In Gaddafi's Heart of Darkness: Fear and Trembling in Tripoli

  • Share
  • Read Later
Ben Curtis / AP

Anti-Gaddafi protesters run from tear gas fired by police in Tripoli on Friday, March 4, 2011

"Were you followed?" the voice asked. "This area is not safe for you."

Hastily moving to a side street, the voice reveals himself as Mustafa, an airplane engineer. The tension in the Libyan capital is already high as rumors of massive demonstrations after Friday prayers circulate. Fear also spreads among the people, but with it comes a quiet resolve. "It is dangerous for me until you leave," Mustafa says, a reminder of the risk of being arrested if he were caught talking to foreign media.

He starts with background, talking about the demonstrations after Friday prayers on Feb. 25, exactly a week before. "We decided to go out into the streets and demonstrate peacefully," he says. "they started shooting at us. Bullets flew by my face. I could hear them."

While escaping the hail of gunfire, three other men were hit by the barrage on that day, including his brother. They were rushed to a nearby home, a doctor called to treat their wounds. Their cries of pain, however, rose above the garden walls surrounding the house, eventually attracting security forces. "The ones who were badly injured, they came in at night and picked them up," Mustafa says, recalling the trauma. His brother, not critically injured, escaped the round-up. The other men would not be seen again.

Though he paints a picture of fear, Mustafa remains defiant. "I will go out and protest today," he says, defying his family's wishes. They fear for his life. "We will gather at the mosque and demonstrate inside."

Fear of dying is not an abstraction for these men. They have seen family, friends and neighbors gunned down during demonstrations. But while the government may hope the use of violence will quell the uprising, Mustafa says it has the adverse effect. "Everyone wants to be armed," he says, describing the protesters' desire for guns instead of rocks when confronting security forces. "I know it's not easy to give us arms, but we have a national council in the eastern part [a reference to the rebel regime centered in eastern city of Benghazi], they can take care of that issue for us."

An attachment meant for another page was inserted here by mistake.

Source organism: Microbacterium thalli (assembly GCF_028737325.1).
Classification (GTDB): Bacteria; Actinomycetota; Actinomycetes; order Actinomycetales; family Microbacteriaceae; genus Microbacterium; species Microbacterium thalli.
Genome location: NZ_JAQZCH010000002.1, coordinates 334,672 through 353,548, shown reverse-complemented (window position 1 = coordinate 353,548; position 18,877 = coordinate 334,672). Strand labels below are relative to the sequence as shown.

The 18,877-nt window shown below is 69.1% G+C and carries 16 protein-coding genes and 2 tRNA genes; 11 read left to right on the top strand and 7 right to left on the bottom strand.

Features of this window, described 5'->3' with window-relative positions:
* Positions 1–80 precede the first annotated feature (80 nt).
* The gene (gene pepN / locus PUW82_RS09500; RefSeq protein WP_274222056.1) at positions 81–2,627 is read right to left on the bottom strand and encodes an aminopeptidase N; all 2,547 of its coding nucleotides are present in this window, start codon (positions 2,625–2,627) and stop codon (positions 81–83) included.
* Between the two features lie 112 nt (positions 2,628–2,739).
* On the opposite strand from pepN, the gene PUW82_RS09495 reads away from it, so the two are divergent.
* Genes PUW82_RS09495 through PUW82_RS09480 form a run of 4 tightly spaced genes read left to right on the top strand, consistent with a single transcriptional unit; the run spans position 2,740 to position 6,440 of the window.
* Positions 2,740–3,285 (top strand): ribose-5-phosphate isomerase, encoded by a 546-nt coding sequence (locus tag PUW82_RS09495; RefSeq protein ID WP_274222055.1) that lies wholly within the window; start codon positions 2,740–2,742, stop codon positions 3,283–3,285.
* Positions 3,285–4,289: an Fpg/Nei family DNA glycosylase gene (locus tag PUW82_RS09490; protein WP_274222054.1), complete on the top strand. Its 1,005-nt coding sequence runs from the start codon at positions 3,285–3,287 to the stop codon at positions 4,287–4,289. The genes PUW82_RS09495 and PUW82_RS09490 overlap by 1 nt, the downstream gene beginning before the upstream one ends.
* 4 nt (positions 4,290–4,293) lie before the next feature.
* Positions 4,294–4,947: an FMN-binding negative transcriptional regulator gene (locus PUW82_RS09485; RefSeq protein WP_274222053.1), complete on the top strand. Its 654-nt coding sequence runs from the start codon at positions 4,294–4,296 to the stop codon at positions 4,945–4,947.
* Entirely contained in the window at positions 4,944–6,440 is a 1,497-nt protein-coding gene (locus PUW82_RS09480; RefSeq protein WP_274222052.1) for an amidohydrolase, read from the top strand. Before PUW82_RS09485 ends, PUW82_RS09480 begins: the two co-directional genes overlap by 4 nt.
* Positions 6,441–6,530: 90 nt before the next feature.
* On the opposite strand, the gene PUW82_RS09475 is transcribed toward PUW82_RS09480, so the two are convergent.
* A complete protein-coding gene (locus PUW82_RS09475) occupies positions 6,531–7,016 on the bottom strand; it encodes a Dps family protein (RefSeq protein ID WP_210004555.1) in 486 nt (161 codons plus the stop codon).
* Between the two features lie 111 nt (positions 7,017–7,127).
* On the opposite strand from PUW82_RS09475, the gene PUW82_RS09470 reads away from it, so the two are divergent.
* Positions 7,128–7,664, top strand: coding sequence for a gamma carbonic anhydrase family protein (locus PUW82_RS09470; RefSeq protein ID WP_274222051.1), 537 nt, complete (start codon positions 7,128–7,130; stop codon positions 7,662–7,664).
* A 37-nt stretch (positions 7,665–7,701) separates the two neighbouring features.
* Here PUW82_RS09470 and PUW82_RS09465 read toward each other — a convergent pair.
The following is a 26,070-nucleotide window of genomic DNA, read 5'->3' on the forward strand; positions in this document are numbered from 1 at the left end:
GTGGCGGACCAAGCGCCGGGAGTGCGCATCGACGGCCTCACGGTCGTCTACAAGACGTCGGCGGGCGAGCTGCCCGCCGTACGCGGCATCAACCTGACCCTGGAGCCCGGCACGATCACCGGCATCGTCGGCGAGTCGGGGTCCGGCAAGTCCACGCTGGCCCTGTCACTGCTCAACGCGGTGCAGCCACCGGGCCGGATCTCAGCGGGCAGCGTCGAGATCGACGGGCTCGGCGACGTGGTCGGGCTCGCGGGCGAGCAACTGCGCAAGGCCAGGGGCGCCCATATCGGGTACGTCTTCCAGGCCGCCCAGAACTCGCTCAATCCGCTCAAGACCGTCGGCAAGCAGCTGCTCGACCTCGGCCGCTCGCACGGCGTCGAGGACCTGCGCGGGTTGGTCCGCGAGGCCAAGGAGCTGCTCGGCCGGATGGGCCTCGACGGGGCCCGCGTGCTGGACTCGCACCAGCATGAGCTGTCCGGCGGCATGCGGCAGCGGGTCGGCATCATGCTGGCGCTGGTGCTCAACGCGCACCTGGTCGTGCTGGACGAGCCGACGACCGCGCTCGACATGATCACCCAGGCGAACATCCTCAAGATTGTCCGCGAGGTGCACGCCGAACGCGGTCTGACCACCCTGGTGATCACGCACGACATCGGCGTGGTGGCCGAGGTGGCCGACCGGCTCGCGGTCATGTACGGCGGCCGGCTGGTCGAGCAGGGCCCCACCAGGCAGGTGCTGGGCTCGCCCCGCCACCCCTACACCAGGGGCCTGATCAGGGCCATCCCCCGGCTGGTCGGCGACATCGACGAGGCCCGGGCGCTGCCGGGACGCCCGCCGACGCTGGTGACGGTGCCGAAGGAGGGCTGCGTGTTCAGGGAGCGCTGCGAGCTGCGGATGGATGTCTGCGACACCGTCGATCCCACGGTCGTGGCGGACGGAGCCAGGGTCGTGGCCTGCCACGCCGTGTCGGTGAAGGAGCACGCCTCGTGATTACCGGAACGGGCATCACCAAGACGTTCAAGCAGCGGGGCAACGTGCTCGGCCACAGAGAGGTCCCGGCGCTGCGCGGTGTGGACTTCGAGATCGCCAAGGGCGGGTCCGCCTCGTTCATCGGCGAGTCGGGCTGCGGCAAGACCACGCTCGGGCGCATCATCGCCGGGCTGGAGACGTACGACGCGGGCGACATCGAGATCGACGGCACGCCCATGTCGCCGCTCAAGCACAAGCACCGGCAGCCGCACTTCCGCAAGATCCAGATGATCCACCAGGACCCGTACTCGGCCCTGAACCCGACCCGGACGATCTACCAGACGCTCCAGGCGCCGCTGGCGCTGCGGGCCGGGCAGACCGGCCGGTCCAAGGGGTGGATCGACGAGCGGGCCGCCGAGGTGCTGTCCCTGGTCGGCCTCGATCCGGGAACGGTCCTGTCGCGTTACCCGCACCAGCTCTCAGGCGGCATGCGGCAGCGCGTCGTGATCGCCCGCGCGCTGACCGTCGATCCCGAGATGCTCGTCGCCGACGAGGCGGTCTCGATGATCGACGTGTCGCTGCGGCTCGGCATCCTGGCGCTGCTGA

While Mustafa describes the uprising as an internal Libyan affair, he does want help from the international community. "What we want is protection from the outside world," says Mustafa. But he expands on the kind of help, saying, "it shouldn't come in the form of foreign troops on Libyan soil, but rather the international community pressuring other countries to stop allowing mercenaries across their borders to fight for the regime."

On Friday, Gaddafi supporters occupied Green Square, Tripoli's main plaza, professing their unwavering loyalty to the Colonel who has ruled the nation since 1969. Starting in the hundreds, the crowd grew into the thousands as the evening progressed. While Mustafa is certain when he says 99.5% of Libyans are against Gaddafi, protesters in the square give the same percentage for Libyans supporting Gaddafi. The number is hard to verify as government forces quash opposition gatherings and arrest those who talk to the foreign press. One man was arrested and another pursued after talking to TIME. But despite the fear and intimidation, Mustafa sees only one outcome: "Definitely, there will be no more Gaddafi," he says. "We are ready to sacrifice as much as needed to make the change."